MARSHALL COUNTY, Ala. (WHNT) — Jimmy O’Neal Spencer is appealing his conviction less than six months after he was found guilty on seven counts of capital murder and sentenced to death.

According to court records, Spencer filed a motion requesting a new trial in December. That motion was denied by Marshall County Circuit Judge Tim Riley on Jan. 5, 2023.

Spencer was found guilty of seven counts of capital murder on October 26, 2022, for the July 2018 killings of Marie Martin, her 7-year-old great-grandson Colton Lee, and her neighbor Martha Reliford in Guntersville.

In his appeal, Spencer listed several reasons why he believed a new trial would be necessary, saying the “verdict of guilt and death were contrary to the law and the great weight of the evidence presented” against him, the motion read.

He went on to say that the evidence included in the trial leading to his ultimate conviction was “generally insufficient,” adding that a “reasonable jury could not have found the circumstantial evidence of guilt was inconsistent with any rational hypothesis consistent with [Spencer’s] innocence.”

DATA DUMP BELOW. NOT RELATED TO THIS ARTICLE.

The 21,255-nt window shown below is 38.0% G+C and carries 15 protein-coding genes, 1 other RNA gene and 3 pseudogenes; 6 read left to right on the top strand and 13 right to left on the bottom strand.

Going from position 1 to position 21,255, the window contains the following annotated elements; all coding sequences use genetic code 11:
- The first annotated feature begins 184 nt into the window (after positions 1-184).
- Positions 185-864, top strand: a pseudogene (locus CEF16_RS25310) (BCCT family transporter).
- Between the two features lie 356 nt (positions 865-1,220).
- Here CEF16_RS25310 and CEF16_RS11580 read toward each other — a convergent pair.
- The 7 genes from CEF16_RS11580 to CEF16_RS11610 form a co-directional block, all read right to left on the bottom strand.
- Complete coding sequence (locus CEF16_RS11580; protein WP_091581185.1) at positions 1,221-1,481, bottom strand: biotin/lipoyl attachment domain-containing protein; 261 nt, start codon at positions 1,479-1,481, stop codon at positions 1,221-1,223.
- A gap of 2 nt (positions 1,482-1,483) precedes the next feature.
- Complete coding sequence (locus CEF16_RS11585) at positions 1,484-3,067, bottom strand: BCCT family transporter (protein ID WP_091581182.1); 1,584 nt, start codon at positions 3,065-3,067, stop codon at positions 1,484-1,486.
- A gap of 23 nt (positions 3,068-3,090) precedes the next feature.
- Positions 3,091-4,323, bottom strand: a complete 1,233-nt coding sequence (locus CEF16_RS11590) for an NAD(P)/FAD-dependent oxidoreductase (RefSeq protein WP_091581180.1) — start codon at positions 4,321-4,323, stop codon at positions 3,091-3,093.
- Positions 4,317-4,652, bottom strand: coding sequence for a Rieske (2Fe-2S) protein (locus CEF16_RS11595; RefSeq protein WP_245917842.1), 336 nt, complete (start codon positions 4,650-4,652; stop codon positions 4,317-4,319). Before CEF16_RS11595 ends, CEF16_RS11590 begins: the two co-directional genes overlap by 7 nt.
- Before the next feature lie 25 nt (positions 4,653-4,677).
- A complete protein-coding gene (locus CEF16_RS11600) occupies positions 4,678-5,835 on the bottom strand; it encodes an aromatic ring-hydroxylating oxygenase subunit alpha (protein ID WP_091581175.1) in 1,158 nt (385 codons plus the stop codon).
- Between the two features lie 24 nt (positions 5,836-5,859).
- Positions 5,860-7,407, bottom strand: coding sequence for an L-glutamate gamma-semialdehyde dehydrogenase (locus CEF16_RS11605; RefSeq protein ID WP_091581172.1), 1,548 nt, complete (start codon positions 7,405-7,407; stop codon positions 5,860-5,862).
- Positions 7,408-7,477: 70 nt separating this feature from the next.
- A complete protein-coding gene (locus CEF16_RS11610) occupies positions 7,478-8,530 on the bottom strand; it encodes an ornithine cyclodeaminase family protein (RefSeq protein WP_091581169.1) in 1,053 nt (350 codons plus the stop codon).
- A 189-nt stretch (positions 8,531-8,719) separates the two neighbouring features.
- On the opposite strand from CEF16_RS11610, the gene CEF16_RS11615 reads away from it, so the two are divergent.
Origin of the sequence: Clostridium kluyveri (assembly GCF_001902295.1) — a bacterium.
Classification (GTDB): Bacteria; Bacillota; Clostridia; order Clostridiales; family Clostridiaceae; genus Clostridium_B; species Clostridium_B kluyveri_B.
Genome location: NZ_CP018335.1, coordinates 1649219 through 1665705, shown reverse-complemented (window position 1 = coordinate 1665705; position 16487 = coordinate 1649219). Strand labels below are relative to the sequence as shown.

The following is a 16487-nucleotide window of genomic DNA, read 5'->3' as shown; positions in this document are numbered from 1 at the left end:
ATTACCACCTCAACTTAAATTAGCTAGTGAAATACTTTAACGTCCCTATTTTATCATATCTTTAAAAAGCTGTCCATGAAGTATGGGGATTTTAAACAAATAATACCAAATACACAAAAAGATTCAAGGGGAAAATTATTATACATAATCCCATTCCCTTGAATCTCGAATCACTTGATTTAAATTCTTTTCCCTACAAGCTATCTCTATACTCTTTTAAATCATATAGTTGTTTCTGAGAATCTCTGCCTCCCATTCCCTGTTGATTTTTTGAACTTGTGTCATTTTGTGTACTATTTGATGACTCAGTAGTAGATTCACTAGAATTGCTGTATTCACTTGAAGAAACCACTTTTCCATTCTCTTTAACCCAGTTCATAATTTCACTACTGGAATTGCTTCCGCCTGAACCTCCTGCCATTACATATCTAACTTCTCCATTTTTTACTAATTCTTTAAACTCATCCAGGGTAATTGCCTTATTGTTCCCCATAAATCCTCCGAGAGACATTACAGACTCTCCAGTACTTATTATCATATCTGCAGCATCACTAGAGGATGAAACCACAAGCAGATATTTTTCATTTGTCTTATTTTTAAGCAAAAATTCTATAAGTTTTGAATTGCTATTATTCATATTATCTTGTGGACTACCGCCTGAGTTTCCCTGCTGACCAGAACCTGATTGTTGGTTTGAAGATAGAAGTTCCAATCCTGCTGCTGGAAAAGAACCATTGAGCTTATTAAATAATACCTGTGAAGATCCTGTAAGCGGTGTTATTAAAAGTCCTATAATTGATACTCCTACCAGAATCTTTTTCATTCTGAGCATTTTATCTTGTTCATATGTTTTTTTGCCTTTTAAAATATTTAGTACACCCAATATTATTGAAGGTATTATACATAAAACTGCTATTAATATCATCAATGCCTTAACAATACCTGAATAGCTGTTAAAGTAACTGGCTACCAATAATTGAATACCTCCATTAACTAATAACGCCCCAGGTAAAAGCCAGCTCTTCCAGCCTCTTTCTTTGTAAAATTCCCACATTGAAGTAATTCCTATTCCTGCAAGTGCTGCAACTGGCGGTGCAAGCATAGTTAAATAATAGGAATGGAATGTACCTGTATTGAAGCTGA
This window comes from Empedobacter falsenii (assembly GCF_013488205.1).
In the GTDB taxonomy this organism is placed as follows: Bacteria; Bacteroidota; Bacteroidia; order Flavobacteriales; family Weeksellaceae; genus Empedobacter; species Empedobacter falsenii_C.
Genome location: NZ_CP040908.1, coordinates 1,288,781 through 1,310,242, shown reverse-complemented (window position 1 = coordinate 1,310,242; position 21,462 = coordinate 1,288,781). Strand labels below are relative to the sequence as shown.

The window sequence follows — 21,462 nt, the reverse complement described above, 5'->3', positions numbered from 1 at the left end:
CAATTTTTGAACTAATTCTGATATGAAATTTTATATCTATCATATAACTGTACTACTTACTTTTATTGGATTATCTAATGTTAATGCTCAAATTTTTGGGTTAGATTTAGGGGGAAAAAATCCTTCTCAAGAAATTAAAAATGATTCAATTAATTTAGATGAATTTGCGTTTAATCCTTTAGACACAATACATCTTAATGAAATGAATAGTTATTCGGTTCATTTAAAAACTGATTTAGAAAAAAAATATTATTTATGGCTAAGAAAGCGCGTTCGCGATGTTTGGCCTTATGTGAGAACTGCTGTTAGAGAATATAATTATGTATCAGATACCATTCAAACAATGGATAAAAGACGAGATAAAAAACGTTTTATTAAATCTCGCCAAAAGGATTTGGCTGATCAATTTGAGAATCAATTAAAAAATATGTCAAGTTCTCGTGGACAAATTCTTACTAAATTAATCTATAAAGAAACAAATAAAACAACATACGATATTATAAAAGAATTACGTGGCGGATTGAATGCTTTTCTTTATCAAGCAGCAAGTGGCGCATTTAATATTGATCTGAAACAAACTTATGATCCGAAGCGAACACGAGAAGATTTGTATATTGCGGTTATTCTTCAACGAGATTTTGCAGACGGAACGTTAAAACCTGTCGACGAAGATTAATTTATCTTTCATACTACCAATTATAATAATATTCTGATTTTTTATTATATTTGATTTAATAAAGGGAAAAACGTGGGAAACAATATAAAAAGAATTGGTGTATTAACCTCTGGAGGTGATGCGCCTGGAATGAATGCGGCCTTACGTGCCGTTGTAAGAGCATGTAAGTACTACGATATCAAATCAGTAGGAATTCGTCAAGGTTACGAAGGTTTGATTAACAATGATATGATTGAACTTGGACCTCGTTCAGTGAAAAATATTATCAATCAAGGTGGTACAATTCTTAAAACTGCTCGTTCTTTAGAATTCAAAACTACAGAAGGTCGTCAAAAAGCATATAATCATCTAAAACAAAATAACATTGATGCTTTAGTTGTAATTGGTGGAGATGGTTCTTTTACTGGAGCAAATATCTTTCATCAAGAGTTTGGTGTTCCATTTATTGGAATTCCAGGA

Spencer’s defense points to what it claims are further reasoning for a new trial, declaring the court denied his motion to prevent death due to intellectual disability, along with claiming that the court denied his motion for a change of venue.

The motion also stated that the seven guilty verdicts for three killings violate the double jeopardy requirements in Alabama.

As of Feb. 7, a motion to provide the court reporter more time throughout the appeals process was granted by Judge Riley.

While his verdict was read, Spencer was seen smirking and taking a deep breath in the courtroom. Members of the victims’ families were emotional in the gallery after the verdict.

The jury, made up of seven men and five women, deliberated for about 35 minutes before returning with a verdict.

“It’s ordered and judged by this court that you be sentenced to death and you deserve death. If there ever was a reason for the death penalty to exist in this state, you’re it,” said Judge Riley.

According to Judge Riley, the case has moved on to the Alabama Court of Criminal Appeals.